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A theoretical toolbox for the simulation and design of HBTs constructed in the Al Ga₁₋ As and Si₁₋ Ge material systems

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Title: A theoretical toolbox for the simulation and design of HBTs constructed in the Al Ga₁₋ As and Si₁₋ Ge material systems
Author: Searles, Shawn
Degree Doctor of Philosophy - PhD
Program Electrical and Computer Engineering
Copyright Date: 1995
Abstract: A theoretical toolbox for the simulation of Heterojunction Bipolar Transistors (HBTs), including the effects of tunneling, recombination, and the optimum non-linear base profile (for the minimisation of the base transit time), is developed. The models developed are applicable to a general material system, and are analytic. Extensions specifically required by the complex S₁₋xGex material system are also developed. The optimum (to minimise base transit time) base doping is found to be non-exponential, and the optimum base bandgap grading is not linear. A general transport model for HBTs, including recombination processes, is developed that accounts for the complex nature of charge transport throughout the entire device. Unique methods for optimising HBT metrics, which cannot be employed for Bipolar Junction Transistors (BJTs), are also presented. A description of charge transport within the emitter-base Space-Charge Region (SCR), which accounts for tunneling and is not beholden to the usual drift-diffusion analysis, is developed. The implications of having different electron effective masses in the two sides of the hetero-junction, leading to what is termed a mass boundary, is fully explored. It is found that the tunneling of electrons within the emitter-base SCR leads to a non-Maxwellian minority-particle ensemble distribution entering the neutral base. Finally, transport within SiGe HBTs is considered, with all of the relevant material models presented and multi-band transport models developed. This treatment leads to a variety of interesting conclusions regarding the operation of present-day SiGe HBTs and possible future designs.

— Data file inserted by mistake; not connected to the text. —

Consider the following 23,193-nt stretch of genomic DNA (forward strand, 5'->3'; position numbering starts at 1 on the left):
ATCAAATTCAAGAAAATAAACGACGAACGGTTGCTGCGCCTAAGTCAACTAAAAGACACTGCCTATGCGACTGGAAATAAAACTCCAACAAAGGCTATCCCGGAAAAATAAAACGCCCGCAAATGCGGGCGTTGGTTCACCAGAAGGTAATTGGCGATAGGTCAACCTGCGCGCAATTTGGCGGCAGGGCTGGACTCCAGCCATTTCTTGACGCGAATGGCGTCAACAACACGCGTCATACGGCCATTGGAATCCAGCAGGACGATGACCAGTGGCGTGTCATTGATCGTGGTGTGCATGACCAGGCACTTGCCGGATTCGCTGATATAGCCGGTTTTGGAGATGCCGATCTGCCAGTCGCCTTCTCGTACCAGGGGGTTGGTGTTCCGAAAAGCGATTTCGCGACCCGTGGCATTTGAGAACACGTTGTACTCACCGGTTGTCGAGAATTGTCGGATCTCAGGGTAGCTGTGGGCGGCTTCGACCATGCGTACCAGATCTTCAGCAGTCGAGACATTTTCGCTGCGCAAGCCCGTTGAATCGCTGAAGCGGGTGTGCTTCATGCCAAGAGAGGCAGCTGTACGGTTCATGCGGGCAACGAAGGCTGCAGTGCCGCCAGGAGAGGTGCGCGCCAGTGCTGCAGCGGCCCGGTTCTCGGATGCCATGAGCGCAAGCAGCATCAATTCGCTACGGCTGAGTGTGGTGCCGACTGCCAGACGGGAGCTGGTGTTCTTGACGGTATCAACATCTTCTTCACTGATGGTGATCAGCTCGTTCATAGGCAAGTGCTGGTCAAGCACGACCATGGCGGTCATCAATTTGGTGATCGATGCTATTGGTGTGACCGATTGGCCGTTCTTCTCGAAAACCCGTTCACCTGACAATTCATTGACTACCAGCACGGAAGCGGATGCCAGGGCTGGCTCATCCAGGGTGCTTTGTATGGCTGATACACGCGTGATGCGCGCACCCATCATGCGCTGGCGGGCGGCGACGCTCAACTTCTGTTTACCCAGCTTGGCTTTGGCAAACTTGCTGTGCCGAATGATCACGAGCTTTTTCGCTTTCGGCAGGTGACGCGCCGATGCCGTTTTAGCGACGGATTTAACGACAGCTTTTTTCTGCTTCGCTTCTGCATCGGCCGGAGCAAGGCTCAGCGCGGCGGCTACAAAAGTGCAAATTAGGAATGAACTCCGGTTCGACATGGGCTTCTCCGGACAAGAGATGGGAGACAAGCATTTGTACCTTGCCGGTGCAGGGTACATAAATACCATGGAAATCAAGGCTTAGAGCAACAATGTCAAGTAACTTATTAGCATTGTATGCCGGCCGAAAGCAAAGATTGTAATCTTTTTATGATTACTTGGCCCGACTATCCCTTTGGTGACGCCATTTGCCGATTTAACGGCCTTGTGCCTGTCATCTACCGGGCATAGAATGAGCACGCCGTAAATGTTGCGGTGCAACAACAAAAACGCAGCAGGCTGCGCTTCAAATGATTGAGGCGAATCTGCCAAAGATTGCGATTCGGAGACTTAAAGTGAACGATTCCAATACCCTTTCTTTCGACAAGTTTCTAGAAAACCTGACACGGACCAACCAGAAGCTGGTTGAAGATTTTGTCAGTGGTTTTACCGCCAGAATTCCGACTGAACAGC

URI: http://hdl.handle.net/2429/7500
Series/Report no. UBC Retrospective Theses Digitization Project [http://www.library.ubc.ca/archives/retro_theses/]

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